SmallGovCon Week In Review December 24, 2018–January 4, 2019

Happy New Year! It looks as if the government needed a longer holiday break than planned. As we enter the third week of the shutdown, it’s our hope that the powers-that-be might reach a quick resolution and let government personnel and contractors alike get back to work.

In this two-week New Year’s edition of the Week In Review, we’ll look (of course) at the effects of the shutdown. But we’ll also look at the need for transparency in the upcoming year’s procurement process, how a contract dispute led up to the closing of living history in Washington D.C., and much more.

Happy New Year—2019 is going to be an exciting year!

  • ChallengeHER program hoping to get woman owned businesses a better shot in the federal marketplace. [FederalNewsNetwork]
  • GAO reports that contractors are violating “Buy American” fine print. [WashingtonTimes]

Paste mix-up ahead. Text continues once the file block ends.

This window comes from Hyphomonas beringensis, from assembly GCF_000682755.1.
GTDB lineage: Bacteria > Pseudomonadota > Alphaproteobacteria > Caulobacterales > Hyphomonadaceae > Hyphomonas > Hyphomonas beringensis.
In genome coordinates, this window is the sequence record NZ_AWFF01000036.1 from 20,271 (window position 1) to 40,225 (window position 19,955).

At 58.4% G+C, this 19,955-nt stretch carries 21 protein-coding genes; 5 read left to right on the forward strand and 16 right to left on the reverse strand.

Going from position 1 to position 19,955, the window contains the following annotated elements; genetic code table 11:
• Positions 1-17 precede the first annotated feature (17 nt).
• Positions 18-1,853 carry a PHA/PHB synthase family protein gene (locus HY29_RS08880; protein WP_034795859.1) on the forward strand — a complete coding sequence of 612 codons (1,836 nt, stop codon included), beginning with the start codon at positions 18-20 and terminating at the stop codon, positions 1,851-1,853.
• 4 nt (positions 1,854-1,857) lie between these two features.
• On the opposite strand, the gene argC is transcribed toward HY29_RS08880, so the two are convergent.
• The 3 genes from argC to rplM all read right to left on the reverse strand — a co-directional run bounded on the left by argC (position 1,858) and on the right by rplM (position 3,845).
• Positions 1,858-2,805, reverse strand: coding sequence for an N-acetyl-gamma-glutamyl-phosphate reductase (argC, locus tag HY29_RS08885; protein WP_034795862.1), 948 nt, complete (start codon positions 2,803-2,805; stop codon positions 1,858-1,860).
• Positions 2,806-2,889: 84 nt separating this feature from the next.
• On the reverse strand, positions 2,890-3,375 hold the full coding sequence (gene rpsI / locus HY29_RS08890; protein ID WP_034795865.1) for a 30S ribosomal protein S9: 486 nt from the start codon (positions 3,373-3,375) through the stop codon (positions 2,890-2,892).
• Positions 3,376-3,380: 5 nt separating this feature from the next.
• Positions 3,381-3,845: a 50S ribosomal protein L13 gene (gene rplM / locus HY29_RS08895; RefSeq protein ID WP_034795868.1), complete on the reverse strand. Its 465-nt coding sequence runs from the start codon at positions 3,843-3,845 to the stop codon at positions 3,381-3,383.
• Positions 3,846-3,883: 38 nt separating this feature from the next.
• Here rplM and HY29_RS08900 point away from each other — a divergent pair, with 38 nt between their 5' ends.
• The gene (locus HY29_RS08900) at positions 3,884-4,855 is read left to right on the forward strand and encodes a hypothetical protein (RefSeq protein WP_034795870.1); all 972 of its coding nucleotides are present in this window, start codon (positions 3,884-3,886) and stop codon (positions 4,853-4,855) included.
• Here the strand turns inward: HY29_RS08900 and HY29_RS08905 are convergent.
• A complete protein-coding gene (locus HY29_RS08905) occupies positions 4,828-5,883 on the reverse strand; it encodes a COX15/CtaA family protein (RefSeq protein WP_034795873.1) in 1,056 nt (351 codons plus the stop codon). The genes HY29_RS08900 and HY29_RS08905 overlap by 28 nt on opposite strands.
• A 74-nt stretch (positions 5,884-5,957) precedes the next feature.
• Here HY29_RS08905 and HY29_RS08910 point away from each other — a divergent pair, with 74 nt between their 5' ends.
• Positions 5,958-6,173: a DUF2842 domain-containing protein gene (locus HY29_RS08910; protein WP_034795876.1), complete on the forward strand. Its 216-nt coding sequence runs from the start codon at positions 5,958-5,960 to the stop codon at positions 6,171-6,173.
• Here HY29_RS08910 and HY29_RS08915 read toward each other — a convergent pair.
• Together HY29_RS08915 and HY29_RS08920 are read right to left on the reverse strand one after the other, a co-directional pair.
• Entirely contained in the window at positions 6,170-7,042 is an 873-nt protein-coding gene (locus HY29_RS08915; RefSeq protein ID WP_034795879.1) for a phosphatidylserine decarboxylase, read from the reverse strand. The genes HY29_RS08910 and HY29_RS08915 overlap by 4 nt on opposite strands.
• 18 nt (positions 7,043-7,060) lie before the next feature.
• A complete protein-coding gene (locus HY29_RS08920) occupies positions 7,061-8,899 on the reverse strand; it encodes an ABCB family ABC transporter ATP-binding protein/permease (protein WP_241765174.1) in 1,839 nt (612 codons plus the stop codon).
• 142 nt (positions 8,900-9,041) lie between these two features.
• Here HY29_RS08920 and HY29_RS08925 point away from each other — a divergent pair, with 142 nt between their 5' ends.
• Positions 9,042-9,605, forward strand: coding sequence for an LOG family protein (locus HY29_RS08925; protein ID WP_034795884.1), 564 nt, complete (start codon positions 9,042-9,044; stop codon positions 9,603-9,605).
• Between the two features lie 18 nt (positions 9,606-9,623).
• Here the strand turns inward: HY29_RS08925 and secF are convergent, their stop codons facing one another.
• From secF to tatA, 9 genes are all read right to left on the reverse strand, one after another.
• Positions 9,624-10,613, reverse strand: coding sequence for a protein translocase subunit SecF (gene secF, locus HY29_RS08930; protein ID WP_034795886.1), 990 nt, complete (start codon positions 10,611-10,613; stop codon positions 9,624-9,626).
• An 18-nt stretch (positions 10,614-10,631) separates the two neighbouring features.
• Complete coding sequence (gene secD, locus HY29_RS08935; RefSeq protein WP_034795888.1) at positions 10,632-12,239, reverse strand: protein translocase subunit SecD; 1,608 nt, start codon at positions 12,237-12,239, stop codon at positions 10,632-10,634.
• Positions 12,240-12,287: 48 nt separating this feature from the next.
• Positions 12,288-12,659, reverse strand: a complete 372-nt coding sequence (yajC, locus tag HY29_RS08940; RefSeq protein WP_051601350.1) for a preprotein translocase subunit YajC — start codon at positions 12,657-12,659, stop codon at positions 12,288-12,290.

• Contract dispute with the National Park Service shuts down 45 years of living history. [WAMU]
  • SBA announces new rule making in the Federal Register to solicit public comments on HUBZone programs. [FederalRegister]
  • The Pentagon removes its top buying weapons negotiator after seeing the receipts. [Govexec]
  • How OTA collaborations are streamlining government acquisitions. [FederalNewsNetwork]
  • DHA ditches Eagle II contract for GAS, NIH vehicles. [Fedscoop]
  • The NIH makes major award announcements in healthcare. [GovconWire]
  • Companies wrestling with highly fluid shutdown situation. [Nextgov]
  • Government contractors and SBA suffering from Government shutdown. [USAToday]
  • Federal procurement enforces bid deadlines during shutdown. [Nextgov]
  • Michigan cardboard manufacturer pays a heavy fine under False Claims Act. [Justice.gov]
  • Failure to report conflict of interest and falsifying security clearance for a consultant in Colorado end in settlement. [Justice.gov]
  • Senior officials at the GPO betrayed “public trust” by hiring unqualified workers, according to an internal report. [NPR.org]
  • Administration seeking more transparency and oversight in the federal procurement process. [WashingtonTechnology]